in many more locations and may yet be Internet capable throughout
That capability puts pressure on all players as voice over
Internet capability means the computer can be a cheap or free
way of making phone calls - local or International - putting
pressure on the mobile telecommunications companies, the phone
can be used to receive audio or the Internet, putting pressures
on broadcasters and music companies, and digital broadcast
capability in some countries can already provide TV and audio
to mobile devices.
Add to that the relative cheapness of digital storage nowadays
and it has become practicable to make years of print and broadcast
media available on demand
if a means can be found to
make this pay for itself.
Looking ahead we think the market will
change dramatically with a mix of paid-for and free on-demand
services - think of the various podcasts now on offer with
vodcasts growing and with a similar mix of broadcast services
funded by subscription, licence fees and commercials.
The equipment that can receive these will also develop - it
really can't be that difficult to make a device that can handle
satellite radio, various forms of digital radio and TV, services
from the Internet and receive these via traditional broadcasts,
satellite broadcast, and wireless - or networked - Internet
Some major players are already developing their offerings
on a variety of platforms and we see this trend growing but
our crystal ball is still rather fuzzy on how the smaller,
local players can cope. It may well be that if they really
serve their communities well they can survive principally
on the basis of current broadcasts but we think they would
be foolish to bet on that.
In our view even the smaller players will have to think in
terms of multiple-platform offerings - and advertising if
that is the way they are funded - but we also expect companies
to grow up to offer these services simply and competitively
for stations that don't have the size to justify becoming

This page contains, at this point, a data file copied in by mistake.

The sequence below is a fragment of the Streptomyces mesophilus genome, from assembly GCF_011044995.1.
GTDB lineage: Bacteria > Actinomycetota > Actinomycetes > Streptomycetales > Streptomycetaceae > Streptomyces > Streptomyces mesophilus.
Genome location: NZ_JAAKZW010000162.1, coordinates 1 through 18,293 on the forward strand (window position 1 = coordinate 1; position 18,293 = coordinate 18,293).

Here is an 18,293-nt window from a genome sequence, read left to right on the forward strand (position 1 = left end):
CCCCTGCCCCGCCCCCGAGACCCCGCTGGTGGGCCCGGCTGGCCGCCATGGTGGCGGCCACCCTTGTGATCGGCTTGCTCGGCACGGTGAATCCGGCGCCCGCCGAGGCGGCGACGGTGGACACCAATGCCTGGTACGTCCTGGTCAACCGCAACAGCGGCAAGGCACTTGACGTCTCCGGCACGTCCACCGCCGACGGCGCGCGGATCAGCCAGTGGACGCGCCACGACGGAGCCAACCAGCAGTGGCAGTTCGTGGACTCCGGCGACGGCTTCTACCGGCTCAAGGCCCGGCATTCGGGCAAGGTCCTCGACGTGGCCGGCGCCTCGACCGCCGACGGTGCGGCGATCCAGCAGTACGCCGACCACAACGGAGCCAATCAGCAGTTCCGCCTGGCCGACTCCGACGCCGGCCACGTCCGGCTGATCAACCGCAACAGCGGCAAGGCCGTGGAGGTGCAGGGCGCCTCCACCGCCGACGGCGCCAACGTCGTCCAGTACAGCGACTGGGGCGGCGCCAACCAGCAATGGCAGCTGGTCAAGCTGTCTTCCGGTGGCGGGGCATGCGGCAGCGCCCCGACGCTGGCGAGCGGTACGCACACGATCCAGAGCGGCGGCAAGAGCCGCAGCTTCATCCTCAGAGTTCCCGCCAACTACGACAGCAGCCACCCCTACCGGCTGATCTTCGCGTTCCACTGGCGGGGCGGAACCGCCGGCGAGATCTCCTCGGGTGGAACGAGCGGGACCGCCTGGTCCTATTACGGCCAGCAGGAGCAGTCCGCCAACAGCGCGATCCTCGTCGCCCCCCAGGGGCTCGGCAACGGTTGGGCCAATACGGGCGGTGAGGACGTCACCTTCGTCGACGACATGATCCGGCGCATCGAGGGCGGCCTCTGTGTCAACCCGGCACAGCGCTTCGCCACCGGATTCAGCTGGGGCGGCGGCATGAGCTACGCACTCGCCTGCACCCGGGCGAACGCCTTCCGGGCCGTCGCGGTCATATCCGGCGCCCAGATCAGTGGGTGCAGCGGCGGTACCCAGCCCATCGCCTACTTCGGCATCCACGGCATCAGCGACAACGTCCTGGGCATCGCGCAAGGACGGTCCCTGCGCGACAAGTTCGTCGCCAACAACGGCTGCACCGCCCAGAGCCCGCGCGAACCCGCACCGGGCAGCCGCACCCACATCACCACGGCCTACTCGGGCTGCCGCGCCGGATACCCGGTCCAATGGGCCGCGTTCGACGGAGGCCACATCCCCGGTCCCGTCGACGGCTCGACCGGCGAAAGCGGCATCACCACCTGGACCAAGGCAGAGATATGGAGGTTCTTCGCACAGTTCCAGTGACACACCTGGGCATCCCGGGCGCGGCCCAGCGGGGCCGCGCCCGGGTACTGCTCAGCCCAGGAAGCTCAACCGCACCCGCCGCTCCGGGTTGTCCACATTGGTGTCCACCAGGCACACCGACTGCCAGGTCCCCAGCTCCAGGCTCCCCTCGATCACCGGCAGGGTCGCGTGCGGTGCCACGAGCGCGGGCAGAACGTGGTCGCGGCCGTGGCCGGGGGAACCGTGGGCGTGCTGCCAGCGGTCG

technologically savvy: After all that's what happens with
hosting sites for all but the big companies and in many other
areas of business where various elements of operation are
outsourced to specialist companies.
Our concern is that the virtues of some of the smaller operators
could get lost in the formats mass produced by such larger
service suppliers since it is obviously more economic for
them to offer a similar service for all but even then technological
development should make it easier to provide a modular mix-and-match
Overall we rather think the chances are there for more variety
for the audience and that the fears of existing players are
misplaced if they are smart enough to use the new technology.
Certainly some of them are at more risk than others - where
might Sirius be for example if Howard Stern moved to selling
podcasts and a streamed service (OK, Sirius is going to do
this anyway but the opportunities are now there for individuals
to strike out on their own in a way that was not possible
in the past)?
In the end though, as we've noted before, the existing players
have the knowledge, people and infrastructure already in place.
It's up to them to use the advantage to attract the audience:
There may be temptations to try the recording industry approach
of trying to stem the tide but in the long run it makes much
more sense to ride the wave.
What you think? Please E-mail